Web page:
Leaders at the Centers for Medicare & Medicaid Services (CMS) on Wednesday praised nursing home administrators and staffers for their work during the COVID-19 pandemic, while also highlighting some nagging infection-control issues observed during the first major batch of post-coronavirus surveys.
State surveyors have visited about 6,800 nursing homes, or 44% of the nation’s total, since CMS reoriented its inspection practices around infection control in March, director of CMS’s nursing home division Evan Shulman said on a weekly update call with industry stakeholders.
While Shulman emphasized that operators have demonstrated solid work during the pandemic, three major areas of “sporadic noncompliance” still remain: hand hygiene, proper use of personal protective equipment (PPE), and cohorting.
As CMS has in the past, the officials clarified that PPE violations were not related to shortages, which many operators have experienced across the country, but rather improper use — including incorrectly donning and doffing masks and gowns.
Similarly, issues with cohorting did not stem from facilities that did not have the space or logistical capabilities to separate COVID-positive residents from negative ones, but instead mistakes such as improper signage, or staffers failing to wash hands or change PPE when moving from the positive zone to the negative.
Lauren Reinertsen, director of CMS’s Northeast Division of Survey & Certification, asserted that such problems can be fixed with a combination of observation and management.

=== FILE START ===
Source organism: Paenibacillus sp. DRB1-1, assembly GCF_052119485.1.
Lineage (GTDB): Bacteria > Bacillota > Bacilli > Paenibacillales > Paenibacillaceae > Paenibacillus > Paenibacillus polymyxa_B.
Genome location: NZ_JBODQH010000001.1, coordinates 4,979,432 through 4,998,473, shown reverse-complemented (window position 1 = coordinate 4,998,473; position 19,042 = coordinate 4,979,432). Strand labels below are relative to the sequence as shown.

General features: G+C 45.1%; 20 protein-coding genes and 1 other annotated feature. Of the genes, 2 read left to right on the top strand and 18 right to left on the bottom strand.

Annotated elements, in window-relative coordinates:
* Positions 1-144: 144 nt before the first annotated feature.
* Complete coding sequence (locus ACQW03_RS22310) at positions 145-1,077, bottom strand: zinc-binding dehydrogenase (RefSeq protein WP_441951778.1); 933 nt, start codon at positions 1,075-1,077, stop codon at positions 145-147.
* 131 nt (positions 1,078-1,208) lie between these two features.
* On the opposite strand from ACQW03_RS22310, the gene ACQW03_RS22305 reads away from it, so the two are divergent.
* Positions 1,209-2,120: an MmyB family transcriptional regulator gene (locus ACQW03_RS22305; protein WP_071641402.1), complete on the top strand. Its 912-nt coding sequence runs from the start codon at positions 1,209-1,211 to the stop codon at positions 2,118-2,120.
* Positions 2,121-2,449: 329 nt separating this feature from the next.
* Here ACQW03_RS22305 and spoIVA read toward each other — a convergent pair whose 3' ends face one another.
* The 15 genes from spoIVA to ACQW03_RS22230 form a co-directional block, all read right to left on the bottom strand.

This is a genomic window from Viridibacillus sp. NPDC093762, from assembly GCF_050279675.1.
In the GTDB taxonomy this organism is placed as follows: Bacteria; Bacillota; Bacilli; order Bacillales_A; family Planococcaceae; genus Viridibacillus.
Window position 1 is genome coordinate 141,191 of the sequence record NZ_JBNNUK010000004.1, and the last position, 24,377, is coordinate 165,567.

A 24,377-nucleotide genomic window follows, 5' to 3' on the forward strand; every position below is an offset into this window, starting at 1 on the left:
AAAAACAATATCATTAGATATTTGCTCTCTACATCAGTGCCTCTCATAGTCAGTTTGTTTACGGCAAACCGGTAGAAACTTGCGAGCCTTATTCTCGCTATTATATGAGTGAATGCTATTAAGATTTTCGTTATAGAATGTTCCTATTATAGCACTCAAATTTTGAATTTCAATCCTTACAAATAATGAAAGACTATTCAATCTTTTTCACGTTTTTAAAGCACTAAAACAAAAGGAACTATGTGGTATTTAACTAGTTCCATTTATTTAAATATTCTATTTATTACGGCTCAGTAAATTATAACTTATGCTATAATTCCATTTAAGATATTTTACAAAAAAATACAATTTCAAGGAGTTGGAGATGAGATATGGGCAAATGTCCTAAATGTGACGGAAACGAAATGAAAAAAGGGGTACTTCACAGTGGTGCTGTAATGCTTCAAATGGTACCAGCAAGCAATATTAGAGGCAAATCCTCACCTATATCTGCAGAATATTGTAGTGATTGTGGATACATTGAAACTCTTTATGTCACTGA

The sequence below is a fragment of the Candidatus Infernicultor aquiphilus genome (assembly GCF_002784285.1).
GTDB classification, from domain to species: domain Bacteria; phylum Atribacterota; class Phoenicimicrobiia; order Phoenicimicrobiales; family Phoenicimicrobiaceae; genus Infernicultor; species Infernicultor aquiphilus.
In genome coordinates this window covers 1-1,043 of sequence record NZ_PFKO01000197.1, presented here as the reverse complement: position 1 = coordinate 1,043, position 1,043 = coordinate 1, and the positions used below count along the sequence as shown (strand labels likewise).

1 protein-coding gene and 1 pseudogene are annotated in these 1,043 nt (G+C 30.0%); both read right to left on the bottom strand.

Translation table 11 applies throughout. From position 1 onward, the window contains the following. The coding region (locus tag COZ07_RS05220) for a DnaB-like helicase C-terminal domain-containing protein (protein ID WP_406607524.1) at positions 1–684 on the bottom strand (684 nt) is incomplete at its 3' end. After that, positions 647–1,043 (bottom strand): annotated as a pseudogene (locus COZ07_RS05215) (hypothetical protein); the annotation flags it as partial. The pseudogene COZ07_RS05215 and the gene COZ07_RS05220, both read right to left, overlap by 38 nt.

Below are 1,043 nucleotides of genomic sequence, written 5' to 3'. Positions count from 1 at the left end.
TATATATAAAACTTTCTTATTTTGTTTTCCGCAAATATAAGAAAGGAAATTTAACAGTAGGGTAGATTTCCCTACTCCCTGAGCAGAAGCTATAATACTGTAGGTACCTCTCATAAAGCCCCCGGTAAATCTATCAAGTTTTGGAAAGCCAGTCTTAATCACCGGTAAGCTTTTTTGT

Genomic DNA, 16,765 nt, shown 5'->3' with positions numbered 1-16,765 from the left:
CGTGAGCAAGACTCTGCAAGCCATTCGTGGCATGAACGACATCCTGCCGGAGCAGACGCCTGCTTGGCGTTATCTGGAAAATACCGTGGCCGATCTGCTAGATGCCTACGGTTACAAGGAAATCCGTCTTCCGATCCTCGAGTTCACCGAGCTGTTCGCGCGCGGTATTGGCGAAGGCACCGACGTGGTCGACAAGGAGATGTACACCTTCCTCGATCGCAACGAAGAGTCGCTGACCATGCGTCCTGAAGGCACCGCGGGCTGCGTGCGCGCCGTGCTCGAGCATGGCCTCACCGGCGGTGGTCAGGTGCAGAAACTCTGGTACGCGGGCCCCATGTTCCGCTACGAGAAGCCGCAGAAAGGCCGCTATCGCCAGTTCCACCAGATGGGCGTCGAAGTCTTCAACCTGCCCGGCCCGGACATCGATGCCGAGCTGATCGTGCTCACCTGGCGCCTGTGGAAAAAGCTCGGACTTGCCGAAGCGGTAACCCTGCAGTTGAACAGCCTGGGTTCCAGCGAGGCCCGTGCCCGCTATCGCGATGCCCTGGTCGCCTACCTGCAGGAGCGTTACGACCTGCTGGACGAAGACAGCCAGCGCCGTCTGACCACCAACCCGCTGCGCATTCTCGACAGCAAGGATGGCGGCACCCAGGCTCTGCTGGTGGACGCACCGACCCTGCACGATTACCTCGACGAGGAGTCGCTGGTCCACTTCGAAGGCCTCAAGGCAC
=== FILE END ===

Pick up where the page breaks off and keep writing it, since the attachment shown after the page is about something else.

“It’s not easy to do these important tasks, but we do hope that some of the items that I mentioned might be taken into consideration as you continue your good work in infection control,” Reinertsen said.
Shulman also encouraged operators to enroll in the Centers for Disease Control & Prevention’s (CDC) National Healthcare Safety Network database, a prerequisite for compliance with new federal COVID-19 reporting requirements.
Operators must begin submitting data by Sunday, though fines for noncompliance will not kick in until early June; while thousands have already set up accounts within the NHSN, Shulman said that uptake is not yet complete.
“We still need thousands more to enroll. Thousands have also started to report, and we still need thousands more to report,” Shulman said.
CMS administrator Seema Verma kicked off the stakeholder call by thanking operators for their cooperation with the infection-control surveys.
“These are truly unprecedented times, and you all have done an amazing job,” Verma said. “This has been an incredibly difficult time for you and your staff. It’s been difficult to keep people safe. The number of deaths has been hard on your staff.”
The administrator asserted that CMS’s COVID-19 oversight efforts were designed to be collaborative with the industry, underscoring her close working relationship with American Health Care Association (AHCA) CEO Mark Parkinson and describing the surveys as “problem-solving.”
“We hope the work that we’ve been doing with the nursing homes represents a partnership,” Verma said. “These are challenging times; we’re all learning new things about the virus.”
She also noted that the work around nursing home compliance will not be over anytime soon; more information about applying for spots on the the previously announced Coronavirus Commission for Safety and Quality in Nursing Homes is forthcoming this week, according to Verma.
“This is going to be an ongoing battle,” she said. “We know coronavirus, unfortunately, isn’t going anywhere for a while, and while we are seeing reductions in cases all across the country, it’s something that we’re going to have to continue to be vigilant on.”